Now people can search for this listing from Facebook’s Welcome page. In a few weeks, it may also be found through search engines like Google.

    You can control whether you have a public search listing, and where it appears, from your Search Privacy page.

    Read more…

    Since your search privacy settings are set to “Everyone,” you now have a public search listing. This means that friends who aren’t yet on Facebook will be able to search for you by name from our Welcome page. Public Search Listings may only include names and profile pictures.

    In a few weeks, these public search listings can be found by search engines like Google. No privacy rules are changing; anyone who discovers your public search listing must register and log in to contact you via Facebook.

  40. I just logged into Facebook this morning and, lo and behold, it appears that there is going to be a Public Search function coming soon. Currently, they’re giving users the ability to opt out of the public search.

    Not only that, they’re going to be allowing search engines to index it!

    Here’s the details:

    Check out your Public Search Listing

    Now people can search for this listing from Facebook’s Welcome page. In a few weeks, it may also be found through search engines like Google.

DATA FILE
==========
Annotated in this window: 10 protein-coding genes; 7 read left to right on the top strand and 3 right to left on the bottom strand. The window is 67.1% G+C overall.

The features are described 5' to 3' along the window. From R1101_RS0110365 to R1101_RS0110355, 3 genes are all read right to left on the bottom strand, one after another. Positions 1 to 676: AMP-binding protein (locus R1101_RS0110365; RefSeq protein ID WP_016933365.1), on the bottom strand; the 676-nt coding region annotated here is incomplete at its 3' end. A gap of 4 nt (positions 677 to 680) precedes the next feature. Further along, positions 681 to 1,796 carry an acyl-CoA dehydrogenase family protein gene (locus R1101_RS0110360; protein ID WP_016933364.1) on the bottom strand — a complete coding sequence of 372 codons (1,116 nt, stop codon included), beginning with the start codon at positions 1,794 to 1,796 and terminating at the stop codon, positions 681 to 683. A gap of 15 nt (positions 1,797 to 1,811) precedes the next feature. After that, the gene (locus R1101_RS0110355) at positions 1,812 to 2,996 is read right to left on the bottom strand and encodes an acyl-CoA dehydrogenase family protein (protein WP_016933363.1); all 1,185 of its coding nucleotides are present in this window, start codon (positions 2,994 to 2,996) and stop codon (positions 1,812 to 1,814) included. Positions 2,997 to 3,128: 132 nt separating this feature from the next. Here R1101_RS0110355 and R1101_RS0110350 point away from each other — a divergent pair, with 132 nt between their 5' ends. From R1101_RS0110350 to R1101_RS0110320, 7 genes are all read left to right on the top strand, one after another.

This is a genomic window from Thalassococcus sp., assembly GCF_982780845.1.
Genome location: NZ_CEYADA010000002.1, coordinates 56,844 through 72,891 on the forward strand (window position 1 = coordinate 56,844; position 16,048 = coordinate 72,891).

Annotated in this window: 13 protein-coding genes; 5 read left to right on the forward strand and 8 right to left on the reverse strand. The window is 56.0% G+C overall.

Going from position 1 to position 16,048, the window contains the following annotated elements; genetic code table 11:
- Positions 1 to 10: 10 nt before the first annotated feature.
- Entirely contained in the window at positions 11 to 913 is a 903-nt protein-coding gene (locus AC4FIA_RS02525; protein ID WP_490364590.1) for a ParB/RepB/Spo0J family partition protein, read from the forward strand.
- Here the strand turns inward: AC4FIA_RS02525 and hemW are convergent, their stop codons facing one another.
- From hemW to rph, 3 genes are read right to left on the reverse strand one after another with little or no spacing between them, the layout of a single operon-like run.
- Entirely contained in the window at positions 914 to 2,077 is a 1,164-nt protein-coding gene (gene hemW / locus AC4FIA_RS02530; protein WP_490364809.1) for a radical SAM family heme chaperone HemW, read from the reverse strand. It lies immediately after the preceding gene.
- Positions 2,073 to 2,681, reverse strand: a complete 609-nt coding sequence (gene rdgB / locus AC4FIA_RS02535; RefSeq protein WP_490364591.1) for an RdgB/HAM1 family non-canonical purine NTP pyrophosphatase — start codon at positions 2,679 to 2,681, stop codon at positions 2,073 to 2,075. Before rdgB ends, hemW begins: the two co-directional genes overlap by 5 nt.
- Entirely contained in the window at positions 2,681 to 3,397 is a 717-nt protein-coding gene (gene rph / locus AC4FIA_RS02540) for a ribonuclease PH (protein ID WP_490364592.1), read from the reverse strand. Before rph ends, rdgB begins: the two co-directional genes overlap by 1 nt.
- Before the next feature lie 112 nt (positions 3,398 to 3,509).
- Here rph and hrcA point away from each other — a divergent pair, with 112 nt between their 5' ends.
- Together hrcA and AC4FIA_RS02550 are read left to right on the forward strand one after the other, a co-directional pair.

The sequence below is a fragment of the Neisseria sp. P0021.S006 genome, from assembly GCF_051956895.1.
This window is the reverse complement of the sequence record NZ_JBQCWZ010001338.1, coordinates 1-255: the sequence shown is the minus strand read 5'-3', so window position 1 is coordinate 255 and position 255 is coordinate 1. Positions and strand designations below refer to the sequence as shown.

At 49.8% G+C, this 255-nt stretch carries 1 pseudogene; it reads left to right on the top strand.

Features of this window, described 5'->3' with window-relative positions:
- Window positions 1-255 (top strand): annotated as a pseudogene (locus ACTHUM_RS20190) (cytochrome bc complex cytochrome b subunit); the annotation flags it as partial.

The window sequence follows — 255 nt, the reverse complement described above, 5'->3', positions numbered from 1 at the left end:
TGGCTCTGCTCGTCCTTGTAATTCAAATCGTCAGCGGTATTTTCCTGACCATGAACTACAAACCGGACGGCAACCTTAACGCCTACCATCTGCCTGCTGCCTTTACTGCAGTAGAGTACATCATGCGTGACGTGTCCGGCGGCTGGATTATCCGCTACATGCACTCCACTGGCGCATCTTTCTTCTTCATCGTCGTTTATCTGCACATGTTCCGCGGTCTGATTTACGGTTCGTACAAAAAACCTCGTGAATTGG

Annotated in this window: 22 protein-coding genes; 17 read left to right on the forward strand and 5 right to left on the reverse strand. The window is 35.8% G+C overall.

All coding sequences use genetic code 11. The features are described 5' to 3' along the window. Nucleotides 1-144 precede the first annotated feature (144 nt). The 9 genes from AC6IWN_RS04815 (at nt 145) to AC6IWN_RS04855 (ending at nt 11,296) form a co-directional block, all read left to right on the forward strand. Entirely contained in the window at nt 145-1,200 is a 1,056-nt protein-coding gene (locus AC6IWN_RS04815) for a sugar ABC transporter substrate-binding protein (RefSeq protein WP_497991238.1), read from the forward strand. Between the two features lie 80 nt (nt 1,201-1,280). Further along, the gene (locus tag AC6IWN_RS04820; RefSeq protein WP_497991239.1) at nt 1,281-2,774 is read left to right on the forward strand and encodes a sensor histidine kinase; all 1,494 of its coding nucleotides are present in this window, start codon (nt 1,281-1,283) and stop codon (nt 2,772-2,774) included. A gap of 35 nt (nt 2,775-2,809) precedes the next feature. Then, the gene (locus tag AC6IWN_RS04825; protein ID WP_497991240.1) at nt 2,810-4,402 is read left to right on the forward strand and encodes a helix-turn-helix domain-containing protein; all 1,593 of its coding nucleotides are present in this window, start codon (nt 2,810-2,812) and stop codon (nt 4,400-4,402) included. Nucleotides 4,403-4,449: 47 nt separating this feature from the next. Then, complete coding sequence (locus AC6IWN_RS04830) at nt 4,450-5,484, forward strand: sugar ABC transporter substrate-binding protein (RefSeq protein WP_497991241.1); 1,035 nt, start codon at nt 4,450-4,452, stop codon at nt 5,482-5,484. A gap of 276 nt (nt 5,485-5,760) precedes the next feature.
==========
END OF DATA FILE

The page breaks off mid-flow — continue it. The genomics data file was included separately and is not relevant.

You can control whether you have a public search listing, and where it appears, from your Search Privacy page.

    Read more…

    Since your search privacy settings are set to “Everyone,” you now have a public search listing. This means that friends who aren’t yet on Facebook will be able to search for you by name from our Welcome page. Public Search Listings may only include names and profile pictures.

    In a few weeks, these public search listings can be found by search engines like Google. No privacy rules are changing; anyone who discovers your public search listing must register and log in to contact you via Facebook.

  41. My previous post doesn’t appear to have worked, but after logging into Facebook today, I got a notice telling me that it’s going to be opening up to public search (i.e.: it will be indexed by G & Y).

    More info at GigaOM.

  42. My previous post doesn’t appear to have worked, but after logging into Facebook today, I got a notice telling me that it’s going to be opening up to public search (i.e.: it will be indexed by G & Y).

    More info at GigaOM.

  43. Oops…messed up the link in that last comment.

  44. Oops…messed up the link in that last comment.